A teenager earns his pilot license with Performance Flight

December 04, 2009 (PRLEAP.COM) Travel News
A Teenager's Flight Plan - Performance Flight, a leader in the flight training community, helps a 15 year-old earn his wings. Today Alex Yudkovitz of New Canaan, CT is a licensed pilot.

"He can't drive me to school, but he can fly me to Pennsylvania", jests Alex Yudkovitz's brother, Danny, as he congratulates his 17 year old brother for achieving his private pilot's license. Having to wait until the age of 17 to obtain a license, Alex scheduled his FAA test on the day of his 17th birthday. He had been preparing for this day for a year and a half.

But gusty winds on his 17th birthday meant that Alex had to postpone his test. He had to wait a week before the examiner was available again ľan agonizing week of anxiety and of hoping the weather would cooperate.

At the age of 15 Alex finally got up enough nerve to ask his parents if he could take flying lessons. " I had been interested in aeronautics and flying for a long time" says Alex, " but assumed my parents would never let me fly." His uncle earned his pilot's license in his 20's and often boasted about the wonderful freedom of flying. Alex finally got up enough nerve and was surprised to find his parents supported his idea.

"After grilling me about my interest in flying" says Alex, "my parents laid out conditions. They wanted to be sure my interest was a passionate dedication and not a "flying" fancy. The conditions were that I had to maintain my grades and contribute to the cost of the lessons."

After researching flight schools in the area, Alex and his family decided on Performance Flight at the Westchester County Airport. "What I liked about Performance Flight," says Alex's mom, Carolyn, " was that their instructors are very seasoned and the Flight School imposes stringent rules about pilot qualifications in addition to the FAA requirements." One demonstration flight was all it took. Their fleet of Cirrus aircraft with state of the art electronics and safety systems was the deciding factor for Alex and his family. "After all we were giving our son permission to fly", says mom.

Performance Flight could not have been a more supportive environment. Alex was assigned an instructor, Rudi Hiebert, with whom he would work one-on-one toward his goal. "Rudi and I work so well together", says Alex. "I knew what he expected and he challenged me to work up to his expectations. He prepared me for what the FAA would require. We have worked together for a year and a half and he has become a mentor to me. "

Flight training is very rigorous and the FAA demands thorough understanding and capability before granting the privilege of a license. The standards are the same regardless of age. "Any instructor's expectations of their students will be the same whether a pilot is young or old", says Rudi, who has trained several young pilots. "(Young pilots) are often highly motivated", he says, "and are pleasure to work with. They bring a very adult attitude towards flying, and they do a lot of research, reading and homework on their own initiative. I think the motivation and preparation young pilots bring to their training can become a model for accomplishment and success in other areas in life, such as school work, or preparation for college."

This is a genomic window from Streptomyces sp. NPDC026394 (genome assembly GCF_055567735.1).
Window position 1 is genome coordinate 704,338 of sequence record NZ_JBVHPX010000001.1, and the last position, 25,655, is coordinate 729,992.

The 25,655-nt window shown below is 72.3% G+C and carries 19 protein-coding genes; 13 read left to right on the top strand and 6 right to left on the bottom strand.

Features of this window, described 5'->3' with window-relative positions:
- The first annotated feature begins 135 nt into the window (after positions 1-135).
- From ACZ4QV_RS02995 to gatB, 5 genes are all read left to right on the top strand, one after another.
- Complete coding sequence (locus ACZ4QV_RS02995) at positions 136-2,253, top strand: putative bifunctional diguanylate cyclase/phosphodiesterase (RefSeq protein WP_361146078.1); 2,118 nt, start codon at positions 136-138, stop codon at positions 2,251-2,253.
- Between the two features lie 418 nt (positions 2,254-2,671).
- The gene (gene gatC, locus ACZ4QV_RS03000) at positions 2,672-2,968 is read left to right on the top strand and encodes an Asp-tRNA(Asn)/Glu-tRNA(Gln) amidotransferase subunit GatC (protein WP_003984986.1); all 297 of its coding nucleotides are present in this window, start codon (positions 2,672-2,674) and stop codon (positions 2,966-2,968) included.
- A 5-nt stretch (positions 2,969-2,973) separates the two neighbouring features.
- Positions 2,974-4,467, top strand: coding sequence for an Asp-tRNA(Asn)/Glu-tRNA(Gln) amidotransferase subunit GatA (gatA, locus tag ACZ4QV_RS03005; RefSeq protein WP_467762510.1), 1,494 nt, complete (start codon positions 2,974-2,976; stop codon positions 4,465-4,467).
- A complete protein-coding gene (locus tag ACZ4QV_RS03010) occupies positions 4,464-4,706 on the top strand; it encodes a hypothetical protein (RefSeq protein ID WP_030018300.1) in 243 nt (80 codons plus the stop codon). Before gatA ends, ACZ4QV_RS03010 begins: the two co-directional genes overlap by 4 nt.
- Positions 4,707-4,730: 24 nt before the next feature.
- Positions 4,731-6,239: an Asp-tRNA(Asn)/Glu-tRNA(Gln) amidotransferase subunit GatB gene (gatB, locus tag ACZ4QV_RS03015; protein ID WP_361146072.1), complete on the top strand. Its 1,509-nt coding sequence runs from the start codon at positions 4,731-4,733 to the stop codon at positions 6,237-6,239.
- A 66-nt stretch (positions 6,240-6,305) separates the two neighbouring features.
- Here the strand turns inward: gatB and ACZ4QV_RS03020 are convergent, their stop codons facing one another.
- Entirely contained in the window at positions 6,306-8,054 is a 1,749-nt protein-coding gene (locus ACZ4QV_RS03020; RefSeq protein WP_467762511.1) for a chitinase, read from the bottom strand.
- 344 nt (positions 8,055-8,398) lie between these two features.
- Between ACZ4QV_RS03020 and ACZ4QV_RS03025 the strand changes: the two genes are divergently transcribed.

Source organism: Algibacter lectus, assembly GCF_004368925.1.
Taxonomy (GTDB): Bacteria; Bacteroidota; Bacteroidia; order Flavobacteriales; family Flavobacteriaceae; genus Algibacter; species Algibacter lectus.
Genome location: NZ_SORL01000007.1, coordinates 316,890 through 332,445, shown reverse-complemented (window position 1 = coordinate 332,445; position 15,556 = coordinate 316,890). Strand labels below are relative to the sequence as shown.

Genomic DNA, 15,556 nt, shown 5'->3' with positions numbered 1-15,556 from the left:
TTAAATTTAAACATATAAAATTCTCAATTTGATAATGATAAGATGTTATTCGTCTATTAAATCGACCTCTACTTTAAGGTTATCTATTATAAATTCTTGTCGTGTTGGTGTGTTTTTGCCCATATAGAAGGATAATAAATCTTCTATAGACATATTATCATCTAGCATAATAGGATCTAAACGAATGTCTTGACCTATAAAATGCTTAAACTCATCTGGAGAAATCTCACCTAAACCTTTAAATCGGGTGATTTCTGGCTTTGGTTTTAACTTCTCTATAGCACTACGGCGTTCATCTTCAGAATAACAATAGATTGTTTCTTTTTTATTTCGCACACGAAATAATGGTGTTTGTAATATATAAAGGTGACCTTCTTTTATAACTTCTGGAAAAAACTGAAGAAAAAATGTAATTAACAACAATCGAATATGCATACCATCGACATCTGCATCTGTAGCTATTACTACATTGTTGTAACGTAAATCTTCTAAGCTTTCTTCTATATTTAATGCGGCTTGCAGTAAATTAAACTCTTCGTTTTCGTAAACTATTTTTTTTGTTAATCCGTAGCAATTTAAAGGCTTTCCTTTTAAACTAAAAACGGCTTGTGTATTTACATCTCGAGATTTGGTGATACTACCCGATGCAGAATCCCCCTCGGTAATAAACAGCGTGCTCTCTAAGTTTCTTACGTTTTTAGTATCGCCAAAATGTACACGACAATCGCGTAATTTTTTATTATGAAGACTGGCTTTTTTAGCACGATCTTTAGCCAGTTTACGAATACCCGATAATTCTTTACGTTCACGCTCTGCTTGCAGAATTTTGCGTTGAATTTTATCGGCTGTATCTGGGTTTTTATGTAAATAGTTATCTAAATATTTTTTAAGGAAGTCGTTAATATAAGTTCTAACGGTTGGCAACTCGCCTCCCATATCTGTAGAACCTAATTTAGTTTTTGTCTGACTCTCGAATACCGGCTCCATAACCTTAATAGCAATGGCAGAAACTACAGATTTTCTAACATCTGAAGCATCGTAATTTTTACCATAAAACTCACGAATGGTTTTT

Alex's skills and knowledge were not only scrutinized by the judgment of his instructor, but by the Chief Pilot of Performance Flight and the FAA. The first months of training were a mixture of ground work, simulator practice and many hours of actual flight training to gain the skill in controlling the airplane and to be thoughtful about its safe operation. Once his instructor felt Alex was competent to handle the plane on his own, he was endorsed to take the FAA written test and a simulator performance test with the Chief Pilot. Passing these tests would advance him to the second stage of his training and the ability to fly solo.

Flying solo is a milestone among student pilots, and one that comes with some jitters. "As I taxied by myself to the runway and awaited clearance for take off", Alex recalls, " I looked beside me to see the empty seat of my instructor and wondered silently if I could go back. Then I heard my call numbers cleared for take off. I swallowed my nerves and did what I was taught to do, and took off. The feeling was amazing. "

After many more hours of flying and training to fulfill requirements , Alex was ready to take his pilot's test. This time the examiner was from the FAA. Ironically, the federal examiner was the same gentleman that tested Alex's uncle so many years ago. His uncle gave the examiner a lump on his head when the hood of the plane hit him. But despite the lump, his uncle passed his test.

Alex, too, passed his test with flying colors, and without injury to the examiner.

"Alex brought a delightful sense of humor to his flying", says Rudi. "Flying is serious, but also at the same time tremendously fun and rewarding. Every flight, carefully planned, felt like a grand adventure."

"There are a few of us at the New Canaan High School who fly", says Alex. " It's great to have the freedom to hop in a plane and explore different places. Sometimes we go to Montauk after school for a few hours. I'll probably fly to some of my college interviews."

The next step is to continue training and work toward additional ratings. But in between those lessons, Alex plans to enjoy flying with friends and visiting places to which they can't yet drive.

Performance Flight has been recognized as a leader in the flight training industry. Located at Westchester Country Airport they operate more than 20 aircraft.

Contact Lewis Liebert, President of Performance Flight
Tel: 914-397-1444 / Liebert@performanceflight.com